Magazine April 16, 2012, Issue

The Great Numbers Crunch

Turing’s Cathedral: The Origins of the Digital Universe, by George Dyson (Pantheon, 432 pp., $29.95)

This year marks the centenary of British mathematician Alan Turing, whose researches in the unlikely and very abstruse field of mathematical logic did much to create the world in which we now live. In 1936, Turing published a paper titled “On Computable Numbers” in the Proceedings of the London Mathematical Society. The paper received almost no attention. “Only two requests for reprints came in,” George Dyson tells us. The reason for this is interesting — is, in fact, one of the main themes in Dyson’s book.

It is an odd thing that, in 1936, digital technologies were old hat. The coming age looked to be entirely analog. (Digital phenomena are staccato, stepping from one value direct to another;  analog is legato, gliding smoothly through all intermediate points.) If you had asked a well-informed person of that date to point to some digital technologies, he would have cited the Western Union man with his green eyeshade and sleeve garters, tapping out Morse code on the telegraph key, or perhaps the Asian shopkeeper working his abacus. The spiffiest new devices were all analog: radio, movies, vinyl discs, and soon TV and radar.

So were the latest grand scientific theories. The spacetime of general relativity flexed analogically to accommodate mass and charge. Quantum mechanics contained some irritatingly digital elements — you can’t have half a quantum — but the underlying equations were written in the comfortingly analogic language of traditional calculus. Only biology had been through a modest digital revolution. The notion of “blending inheritance” (the trait of the offspring falls halfway between the corresponding trait in the parents) had caused much vexation to 19th-century biologists, including Darwin, as it led logically to a population of clones; but no one could come up with an alternative. The 1900 rediscovery of Mendel’s more digital theory resolved the issue.

Genetics aside, the late 1930s was thus a time of analog triumphalism. Across the following decades, everything changed. We now live in a thoroughly digital world. Digital gadgets twitter and beep all around us. At the deepest level, there are serious speculations that spacetime itself may be digital: Scientific American magazine recently did a cover story on the topic. Analog principles and gadgets survive only in a few pockets of the deepest reaction. My own house, for example, contains an analog TV set and a slide rule.

George Dyson tells the story of this great conceptual and technological transformation in Turing’s Cathedral, concentrating on the key years from 1936 to 1958. It was in the latter year that the computer at the Institute for Advanced Study in Princeton was decommissioned after seven years of operation. The IAS computer, which had no formal name (MANIAC, with which it is confused, was a clone machine at Los Alamos), was the brainchild of John von Neumann, one of the most tremendous geniuses who ever lived. He had been one of the first to notice Turing’s 1936 paper — the two shared office space in Princeton. Turing studied for his Ph.D. at the university, from 1936 to 1938; von Neumann had come to the university in 1930, then been given a professorship at the new IAS in 1933.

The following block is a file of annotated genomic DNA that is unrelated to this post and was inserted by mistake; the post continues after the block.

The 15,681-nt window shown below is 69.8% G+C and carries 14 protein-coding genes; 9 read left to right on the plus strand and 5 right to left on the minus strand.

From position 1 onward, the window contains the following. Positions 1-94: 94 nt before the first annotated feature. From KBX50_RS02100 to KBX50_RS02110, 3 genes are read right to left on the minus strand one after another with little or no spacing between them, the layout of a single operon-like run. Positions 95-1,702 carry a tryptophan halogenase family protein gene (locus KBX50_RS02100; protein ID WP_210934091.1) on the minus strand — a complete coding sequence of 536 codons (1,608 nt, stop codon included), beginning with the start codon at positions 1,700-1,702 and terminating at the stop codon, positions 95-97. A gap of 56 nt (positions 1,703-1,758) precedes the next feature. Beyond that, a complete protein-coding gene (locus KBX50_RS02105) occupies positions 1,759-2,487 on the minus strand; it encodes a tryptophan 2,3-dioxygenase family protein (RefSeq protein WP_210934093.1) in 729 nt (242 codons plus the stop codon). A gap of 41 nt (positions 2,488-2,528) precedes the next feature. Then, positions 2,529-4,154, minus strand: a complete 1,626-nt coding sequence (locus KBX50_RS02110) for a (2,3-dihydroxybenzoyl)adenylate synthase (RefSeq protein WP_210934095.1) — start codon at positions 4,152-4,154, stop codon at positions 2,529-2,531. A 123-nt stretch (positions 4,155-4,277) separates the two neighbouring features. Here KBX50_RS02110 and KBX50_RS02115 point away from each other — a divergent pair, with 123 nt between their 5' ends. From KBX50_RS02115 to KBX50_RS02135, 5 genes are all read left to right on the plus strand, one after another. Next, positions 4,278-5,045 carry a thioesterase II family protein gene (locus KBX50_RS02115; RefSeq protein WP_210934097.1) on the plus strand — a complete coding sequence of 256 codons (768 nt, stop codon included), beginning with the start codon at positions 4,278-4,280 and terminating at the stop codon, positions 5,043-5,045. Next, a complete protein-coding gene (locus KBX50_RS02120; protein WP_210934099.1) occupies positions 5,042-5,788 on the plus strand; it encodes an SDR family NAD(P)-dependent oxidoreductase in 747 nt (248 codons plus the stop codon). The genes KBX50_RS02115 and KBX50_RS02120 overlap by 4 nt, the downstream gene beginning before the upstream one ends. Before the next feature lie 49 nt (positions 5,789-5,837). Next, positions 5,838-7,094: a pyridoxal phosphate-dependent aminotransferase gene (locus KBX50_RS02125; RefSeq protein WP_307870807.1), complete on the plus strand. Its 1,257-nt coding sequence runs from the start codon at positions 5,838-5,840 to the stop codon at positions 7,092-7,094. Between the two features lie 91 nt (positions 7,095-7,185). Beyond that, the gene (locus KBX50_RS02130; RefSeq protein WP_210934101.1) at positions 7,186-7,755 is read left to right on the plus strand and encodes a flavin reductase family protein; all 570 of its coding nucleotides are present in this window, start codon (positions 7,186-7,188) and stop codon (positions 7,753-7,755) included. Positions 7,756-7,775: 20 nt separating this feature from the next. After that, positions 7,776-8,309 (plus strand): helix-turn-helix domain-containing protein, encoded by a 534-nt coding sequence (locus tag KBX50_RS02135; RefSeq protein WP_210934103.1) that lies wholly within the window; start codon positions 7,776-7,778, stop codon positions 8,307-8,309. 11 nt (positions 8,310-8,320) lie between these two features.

They shared much else. Though both were brilliant pure mathematicians, neither disdained physical gadgetry. When researching a book on a famous conjecture in pure mathematics, I was surprised to learn that Turing had conceived the idea of a mechanical computing device to disprove the conjecture, and had even cut some of the gear wheels himself in his college’s engineering workshop.

There lay the reason for the lack of interest in Turing’s 1936 paper. In it he had conceived the idea of a universal computing machine: an imaginary device that could duplicate the behavior of any other you might think up. The paper was founded in the purest of pure mathematics, drawing from work by the previous generation of mathematical logicians, who themselves had built on work by David Hilbert, Whitehead and Russell, and earlier enquirers all the way back to Leibniz. The centerpiece of it, though, was that machine. Dyson: “Engineers avoided Turing’s paper because it appeared entirely theoretical,” while “theoreticians avoided it because of the references to paper tape and machines.”

John von Neumann’s career at the Institute for Advanced Study hit the same fault line. The IAS had been conceived as a place where the greatest minds might think their lofty thoughts without the distraction of students, publication schedules, or academic politics — the purest of pure-research institutes. Though not a tinkerer like Turing (“He would have made a lousy engineer,” testified his colleague Herman Goldstine), von Neumann was free of intellectual snobbery. He was in fact a worldly man, a bon vivant even — he never drove anything but Cadillacs — and thus quite opposite to the popular image of a math professor. He believed, he told J. Robert Oppenheimer, that mathematics grew best when nourished by “a certain contact with the strivings and problems of the world.”